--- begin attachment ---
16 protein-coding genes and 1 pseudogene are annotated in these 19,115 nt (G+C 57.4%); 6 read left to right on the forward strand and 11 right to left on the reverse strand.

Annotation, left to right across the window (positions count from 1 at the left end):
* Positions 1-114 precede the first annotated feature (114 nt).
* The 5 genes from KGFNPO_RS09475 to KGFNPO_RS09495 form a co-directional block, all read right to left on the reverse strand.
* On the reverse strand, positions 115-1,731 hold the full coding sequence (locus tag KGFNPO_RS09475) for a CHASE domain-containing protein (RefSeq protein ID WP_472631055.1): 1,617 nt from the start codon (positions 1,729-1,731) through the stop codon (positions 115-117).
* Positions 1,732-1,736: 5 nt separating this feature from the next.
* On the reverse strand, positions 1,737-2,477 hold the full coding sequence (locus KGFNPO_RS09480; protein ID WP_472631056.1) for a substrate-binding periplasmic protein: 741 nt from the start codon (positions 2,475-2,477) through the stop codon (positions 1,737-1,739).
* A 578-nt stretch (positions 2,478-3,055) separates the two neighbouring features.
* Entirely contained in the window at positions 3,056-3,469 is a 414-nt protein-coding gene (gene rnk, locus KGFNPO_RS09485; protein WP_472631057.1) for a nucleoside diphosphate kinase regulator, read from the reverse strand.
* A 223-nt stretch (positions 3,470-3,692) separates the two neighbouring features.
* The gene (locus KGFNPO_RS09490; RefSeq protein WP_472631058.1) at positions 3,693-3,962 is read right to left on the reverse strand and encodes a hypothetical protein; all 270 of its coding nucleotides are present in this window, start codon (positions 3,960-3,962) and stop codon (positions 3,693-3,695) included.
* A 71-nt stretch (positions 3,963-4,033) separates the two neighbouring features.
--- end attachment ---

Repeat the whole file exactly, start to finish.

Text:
16 protein-coding genes and 1 pseudogene are annotated in these 19,115 nt (G+C 57.4%); 6 read left to right on the forward strand and 11 right to left on the reverse strand.

Annotation, left to right across the window (positions count from 1 at the left end):
* Positions 1-114 precede the first annotated feature (114 nt).
* The 5 genes from KGFNPO_RS09475 to KGFNPO_RS09495 form a co-directional block, all read right to left on the reverse strand.
* On the reverse strand, positions 115-1,731 hold the full coding sequence (locus tag KGFNPO_RS09475) for a CHASE domain-containing protein (RefSeq protein ID WP_472631055.1): 1,617 nt from the start codon (positions 1,729-1,731) through the stop codon (positions 115-117).
* Positions 1,732-1,736: 5 nt separating this feature from the next.
* On the reverse strand, positions 1,737-2,477 hold the full coding sequence (locus KGFNPO_RS09480; protein ID WP_472631056.1) for a substrate-binding periplasmic protein: 741 nt from the start codon (positions 2,475-2,477) through the stop codon (positions 1,737-1,739).
* A 578-nt stretch (positions 2,478-3,055) separates the two neighbouring features.
* Entirely contained in the window at positions 3,056-3,469 is a 414-nt protein-coding gene (gene rnk, locus KGFNPO_RS09485; protein WP_472631057.1) for a nucleoside diphosphate kinase regulator, read from the reverse strand.
* A 223-nt stretch (positions 3,470-3,692) separates the two neighbouring features.
* The gene (locus KGFNPO_RS09490; RefSeq protein WP_472631058.1) at positions 3,693-3,962 is read right to left on the reverse strand and encodes a hypothetical protein; all 270 of its coding nucleotides are present in this window, start codon (positions 3,960-3,962) and stop codon (positions 3,693-3,695) included.
* A 71-nt stretch (positions 3,963-4,033) separates the two neighbouring features.